How to Make a Business Brochure

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How to Create a Brochure Design for Business

How to Design Brochures for My Business

Print design
August 18, 2021
9 minutes


With all free and freemium software options, it’s never been easier to create a brochure design for your business. However, creating a successful brochure that grabs attention and reaches its marketing goals requires preparation and research. Learn how to design a brochure for your business with our easy-to-follow tips.

Brochures are compact, easy to distribute, and can contain a lot of valuable information. All this makes them a very valuable part of the marketing mix. They can be used for various purposes, such as: informing potential clients about the opening of a new business, providing them with a snapshot of your offer, or offering particular benefits and contact information.

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They are also easy to distribute. You can hand them out at large gatherings, distribute them door-to-door or insert them in publications. They are perfect for targeting a group of people in a particular area. It’s no wonder why most local businesses and regional companies use them frequently.

Brochures serve an excellent purpose for referrals. Some 48% of people save brochures, flyers, and direct mail for future reference. Also, 39% of people decide to try out new business after seeing a print ad, and 29% pass on printed ads to their friends and family.

Untitled-2.jpg Source: Sagar Paul at dribbble

Why are brochures important for your marketing mix?

Print materials are still an essential part of the marketing mix. Consider that 88% of people spend at least 2.8 seconds looking at a print ad, compared to only 4% of people who spent roughly the same time looking at a digital ad. You can quickly understand why print is still essential today. And in the research conducted by Marketing Sherpa, 76% of people said they prefer direct mail (brochures, flyers, and catalogs) to digital ads.

Print can be a powerful ally in establishing brand identity, reinforcing the brand message, and raising brand awareness. Research by neuromarketing company True Impact shows that people need 21% less cognitive effort when processing information from print ads compared to digital.

The same study also showed that 75% of people could easily retrace information they saw in the print ads compared to 44% of those who saw a digital version of the ad. So it comes as no surprise that print is still an essential part of most marketing strategies.

Types of brochures

With the advancements of print technologies, you can create brochures and pamphlets in any format and size imaginable. There are some fifteen types of brochure folding, but these four types are industry standards.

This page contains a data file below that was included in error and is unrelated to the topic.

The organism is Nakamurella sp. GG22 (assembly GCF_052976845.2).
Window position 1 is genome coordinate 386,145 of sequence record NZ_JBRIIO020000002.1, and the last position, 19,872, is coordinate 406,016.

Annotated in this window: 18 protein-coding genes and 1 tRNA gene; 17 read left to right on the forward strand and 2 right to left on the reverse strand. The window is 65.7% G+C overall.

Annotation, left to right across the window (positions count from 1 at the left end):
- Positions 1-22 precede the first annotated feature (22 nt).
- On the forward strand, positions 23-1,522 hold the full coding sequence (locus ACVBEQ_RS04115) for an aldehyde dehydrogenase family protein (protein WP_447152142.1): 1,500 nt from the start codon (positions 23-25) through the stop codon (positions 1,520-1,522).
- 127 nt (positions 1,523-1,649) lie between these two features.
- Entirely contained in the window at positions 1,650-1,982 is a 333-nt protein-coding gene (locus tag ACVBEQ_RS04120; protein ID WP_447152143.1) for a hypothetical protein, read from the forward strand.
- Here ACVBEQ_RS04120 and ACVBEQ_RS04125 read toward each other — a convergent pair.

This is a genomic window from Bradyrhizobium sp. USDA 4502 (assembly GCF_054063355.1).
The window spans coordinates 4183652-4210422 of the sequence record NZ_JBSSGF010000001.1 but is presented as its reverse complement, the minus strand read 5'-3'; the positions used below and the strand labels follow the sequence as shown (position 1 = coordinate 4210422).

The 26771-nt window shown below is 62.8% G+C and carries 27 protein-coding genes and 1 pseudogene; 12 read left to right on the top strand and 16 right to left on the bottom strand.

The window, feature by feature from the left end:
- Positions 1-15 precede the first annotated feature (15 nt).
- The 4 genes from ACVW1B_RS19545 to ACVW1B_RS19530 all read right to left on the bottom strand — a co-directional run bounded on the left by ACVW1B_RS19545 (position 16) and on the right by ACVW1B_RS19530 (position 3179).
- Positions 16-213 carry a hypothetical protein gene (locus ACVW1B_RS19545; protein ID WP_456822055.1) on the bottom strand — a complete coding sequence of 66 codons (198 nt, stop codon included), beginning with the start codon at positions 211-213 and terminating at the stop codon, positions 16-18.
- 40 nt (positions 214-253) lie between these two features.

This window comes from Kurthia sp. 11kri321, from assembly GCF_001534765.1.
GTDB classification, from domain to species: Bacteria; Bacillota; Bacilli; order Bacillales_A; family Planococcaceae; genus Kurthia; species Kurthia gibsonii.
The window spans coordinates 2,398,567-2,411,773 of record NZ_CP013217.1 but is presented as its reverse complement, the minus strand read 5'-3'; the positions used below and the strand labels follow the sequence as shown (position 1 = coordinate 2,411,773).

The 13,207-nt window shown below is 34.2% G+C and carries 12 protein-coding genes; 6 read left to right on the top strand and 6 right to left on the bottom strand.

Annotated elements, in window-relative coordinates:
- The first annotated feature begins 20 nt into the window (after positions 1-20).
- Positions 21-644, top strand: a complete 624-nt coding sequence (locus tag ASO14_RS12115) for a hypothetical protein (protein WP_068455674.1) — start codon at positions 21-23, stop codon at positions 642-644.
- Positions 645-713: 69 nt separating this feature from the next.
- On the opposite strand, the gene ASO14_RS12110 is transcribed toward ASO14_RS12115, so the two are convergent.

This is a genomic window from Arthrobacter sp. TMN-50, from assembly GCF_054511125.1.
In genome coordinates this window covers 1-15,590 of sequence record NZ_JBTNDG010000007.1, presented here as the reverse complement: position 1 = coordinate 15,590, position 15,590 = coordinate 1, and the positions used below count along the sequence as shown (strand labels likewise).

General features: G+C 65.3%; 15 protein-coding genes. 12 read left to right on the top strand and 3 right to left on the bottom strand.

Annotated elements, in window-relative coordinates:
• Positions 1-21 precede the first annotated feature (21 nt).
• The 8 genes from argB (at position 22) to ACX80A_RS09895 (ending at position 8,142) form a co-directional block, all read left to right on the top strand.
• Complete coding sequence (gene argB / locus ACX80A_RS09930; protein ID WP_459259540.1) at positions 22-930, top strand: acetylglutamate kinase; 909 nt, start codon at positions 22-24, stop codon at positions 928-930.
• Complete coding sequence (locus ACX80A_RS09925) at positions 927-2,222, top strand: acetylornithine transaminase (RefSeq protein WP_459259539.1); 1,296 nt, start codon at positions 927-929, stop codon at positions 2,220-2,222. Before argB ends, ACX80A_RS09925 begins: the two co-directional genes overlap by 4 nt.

• Bi-Fold Brochure is a widely used format among businesses and corporations. Because of its more formal style, bi-folds are usually used for promotional materials for trade shows, presentations, or corporate meetings.
  • Tri-Fold Brochure is the most commonly used type. It has enough space for designers to layout graphics, images, and copy. Tri-fold is also small enough for easy distribution.
  • Z-Fold Brochure or accordion fold is popular because of its versatility. Designers can use each panel as a separate space. However, once unfolded, the entire spread can be used for a bigger design.
  • Gate Fold Brochures are not very common, mainly because of their cost. They are usually printed on premium paper and are most commonly used for the promotion of luxury items.

IMG_8993.jpg Source: Matt Brown at dribbble

The brochure design process in a nutshell

You can select the type of brochure you like the most, find a template in Canva or Adobe Spark and start designing. You can even decide to use some professional design programs. However, if you want to make a brochure that will benefit your business, you need to do a few things in advance to ensure the end result will be the right one.

The entire process can be divided into three phases. The more steps you complete in each stage, the better the final results will be.

  • The first phase includes research, setting key performance indicators, and creating a concept.
  • The second phase is the phase where the design and content for the brochure are being made.
  • The third phase consists of proofing, approval, and printing.

Phase one: Research, KPIs, and concept

The first phase is essential because it helps you get the necessary information and inspiration to speed up the design process. You can start creating your designs right away. However, this phase will ensure that designs will bring you desired results.


It would help if you did research what your competitors are doing. What kind of print ads do they utilize, and who are they targeting them with. Researching your closest competitors or similar industries will help you come up with your ideas or refine the ones you have. It will also give you valuable insight into how competitors promote their business and what you can do to improve your marketing activities.


Now, every marketing effort needs to have some measurable goal so you can see if the entire endeavor was profitable or not. Brochures, in general, can be used for different things. You can use them for promotion, sales, or even educating your customers about some topics related to your business. Whichever purpose you select, it will help you later set up the KPIs.

Key performance indicators help you determine if the goal you set for your campaign has been reached or not. If the campaign was successful, you would know what worked and use it again in the future. If not, you can quickly identify what didn’t work and make necessary changes for the next campaign.